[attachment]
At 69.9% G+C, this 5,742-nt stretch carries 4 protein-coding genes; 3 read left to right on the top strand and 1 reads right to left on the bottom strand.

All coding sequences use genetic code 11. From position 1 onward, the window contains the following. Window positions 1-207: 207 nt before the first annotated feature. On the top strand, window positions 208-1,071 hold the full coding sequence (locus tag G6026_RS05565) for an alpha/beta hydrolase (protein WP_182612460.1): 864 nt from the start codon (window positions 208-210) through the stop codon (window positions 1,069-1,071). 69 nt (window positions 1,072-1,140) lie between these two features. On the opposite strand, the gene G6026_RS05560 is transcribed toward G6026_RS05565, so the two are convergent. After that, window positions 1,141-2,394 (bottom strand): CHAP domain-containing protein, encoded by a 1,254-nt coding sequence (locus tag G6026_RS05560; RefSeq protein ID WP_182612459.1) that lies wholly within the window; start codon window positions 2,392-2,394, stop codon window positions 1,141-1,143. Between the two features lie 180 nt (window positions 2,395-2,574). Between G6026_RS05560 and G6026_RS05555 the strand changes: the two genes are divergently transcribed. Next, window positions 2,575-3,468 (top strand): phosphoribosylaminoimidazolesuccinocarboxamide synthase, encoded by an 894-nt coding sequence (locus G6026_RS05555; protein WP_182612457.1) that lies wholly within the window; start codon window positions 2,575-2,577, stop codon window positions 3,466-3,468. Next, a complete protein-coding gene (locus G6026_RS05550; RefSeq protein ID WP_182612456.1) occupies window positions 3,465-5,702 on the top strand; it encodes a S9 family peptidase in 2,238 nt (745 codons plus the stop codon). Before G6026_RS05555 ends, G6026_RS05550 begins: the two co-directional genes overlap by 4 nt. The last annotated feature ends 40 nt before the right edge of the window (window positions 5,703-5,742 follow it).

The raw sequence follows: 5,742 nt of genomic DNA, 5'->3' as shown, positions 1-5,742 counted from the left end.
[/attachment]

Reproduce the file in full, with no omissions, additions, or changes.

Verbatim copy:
At 69.9% G+C, this 5,742-nt stretch carries 4 protein-coding genes; 3 read left to right on the top strand and 1 reads right to left on the bottom strand.

All coding sequences use genetic code 11. From position 1 onward, the window contains the following. Window positions 1-207: 207 nt before the first annotated feature. On the top strand, window positions 208-1,071 hold the full coding sequence (locus tag G6026_RS05565) for an alpha/beta hydrolase (protein WP_182612460.1): 864 nt from the start codon (window positions 208-210) through the stop codon (window positions 1,069-1,071). 69 nt (window positions 1,072-1,140) lie between these two features. On the opposite strand, the gene G6026_RS05560 is transcribed toward G6026_RS05565, so the two are convergent. After that, window positions 1,141-2,394 (bottom strand): CHAP domain-containing protein, encoded by a 1,254-nt coding sequence (locus tag G6026_RS05560; RefSeq protein ID WP_182612459.1) that lies wholly within the window; start codon window positions 2,392-2,394, stop codon window positions 1,141-1,143. Between the two features lie 180 nt (window positions 2,395-2,574). Between G6026_RS05560 and G6026_RS05555 the strand changes: the two genes are divergently transcribed. Next, window positions 2,575-3,468 (top strand): phosphoribosylaminoimidazolesuccinocarboxamide synthase, encoded by an 894-nt coding sequence (locus G6026_RS05555; protein WP_182612457.1) that lies wholly within the window; start codon window positions 2,575-2,577, stop codon window positions 3,466-3,468. Next, a complete protein-coding gene (locus G6026_RS05550; RefSeq protein ID WP_182612456.1) occupies window positions 3,465-5,702 on the top strand; it encodes a S9 family peptidase in 2,238 nt (745 codons plus the stop codon). Before G6026_RS05555 ends, G6026_RS05550 begins: the two co-directional genes overlap by 4 nt. The last annotated feature ends 40 nt before the right edge of the window (window positions 5,703-5,742 follow it).

The raw sequence follows: 5,742 nt of genomic DNA, 5'->3' as shown, positions 1-5,742 counted from the left end.